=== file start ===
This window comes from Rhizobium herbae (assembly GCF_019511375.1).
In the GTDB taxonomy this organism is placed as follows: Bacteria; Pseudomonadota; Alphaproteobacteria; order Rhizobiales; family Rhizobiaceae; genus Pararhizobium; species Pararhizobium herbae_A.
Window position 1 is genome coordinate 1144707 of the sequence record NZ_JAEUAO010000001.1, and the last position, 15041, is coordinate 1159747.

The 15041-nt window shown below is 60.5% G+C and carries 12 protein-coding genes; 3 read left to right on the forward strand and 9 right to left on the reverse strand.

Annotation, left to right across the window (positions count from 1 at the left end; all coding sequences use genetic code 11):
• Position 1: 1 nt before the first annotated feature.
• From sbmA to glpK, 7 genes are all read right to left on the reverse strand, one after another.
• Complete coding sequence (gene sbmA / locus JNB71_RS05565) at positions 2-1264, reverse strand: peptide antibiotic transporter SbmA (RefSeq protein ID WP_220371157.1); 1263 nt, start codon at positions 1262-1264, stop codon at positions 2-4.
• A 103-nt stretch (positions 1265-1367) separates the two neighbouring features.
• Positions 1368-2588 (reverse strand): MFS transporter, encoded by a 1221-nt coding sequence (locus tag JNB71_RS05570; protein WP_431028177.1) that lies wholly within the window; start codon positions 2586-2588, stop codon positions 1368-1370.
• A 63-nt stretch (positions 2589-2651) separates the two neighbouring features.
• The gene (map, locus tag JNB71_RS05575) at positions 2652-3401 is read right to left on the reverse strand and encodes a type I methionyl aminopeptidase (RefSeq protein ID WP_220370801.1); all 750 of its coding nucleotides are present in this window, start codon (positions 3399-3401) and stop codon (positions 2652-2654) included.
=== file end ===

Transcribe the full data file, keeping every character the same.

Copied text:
This window comes from Rhizobium herbae (assembly GCF_019511375.1).
In the GTDB taxonomy this organism is placed as follows: Bacteria; Pseudomonadota; Alphaproteobacteria; order Rhizobiales; family Rhizobiaceae; genus Pararhizobium; species Pararhizobium herbae_A.
Window position 1 is genome coordinate 1144707 of the sequence record NZ_JAEUAO010000001.1, and the last position, 15041, is coordinate 1159747.

The 15041-nt window shown below is 60.5% G+C and carries 12 protein-coding genes; 3 read left to right on the forward strand and 9 right to left on the reverse strand.

Annotation, left to right across the window (positions count from 1 at the left end; all coding sequences use genetic code 11):
• Position 1: 1 nt before the first annotated feature.
• From sbmA to glpK, 7 genes are all read right to left on the reverse strand, one after another.
• Complete coding sequence (gene sbmA / locus JNB71_RS05565) at positions 2-1264, reverse strand: peptide antibiotic transporter SbmA (RefSeq protein ID WP_220371157.1); 1263 nt, start codon at positions 1262-1264, stop codon at positions 2-4.
• A 103-nt stretch (positions 1265-1367) separates the two neighbouring features.
• Positions 1368-2588 (reverse strand): MFS transporter, encoded by a 1221-nt coding sequence (locus tag JNB71_RS05570; protein WP_431028177.1) that lies wholly within the window; start codon positions 2586-2588, stop codon positions 1368-1370.
• A 63-nt stretch (positions 2589-2651) separates the two neighbouring features.
• The gene (map, locus tag JNB71_RS05575) at positions 2652-3401 is read right to left on the reverse strand and encodes a type I methionyl aminopeptidase (RefSeq protein ID WP_220370801.1); all 750 of its coding nucleotides are present in this window, start codon (positions 3399-3401) and stop codon (positions 2652-2654) included.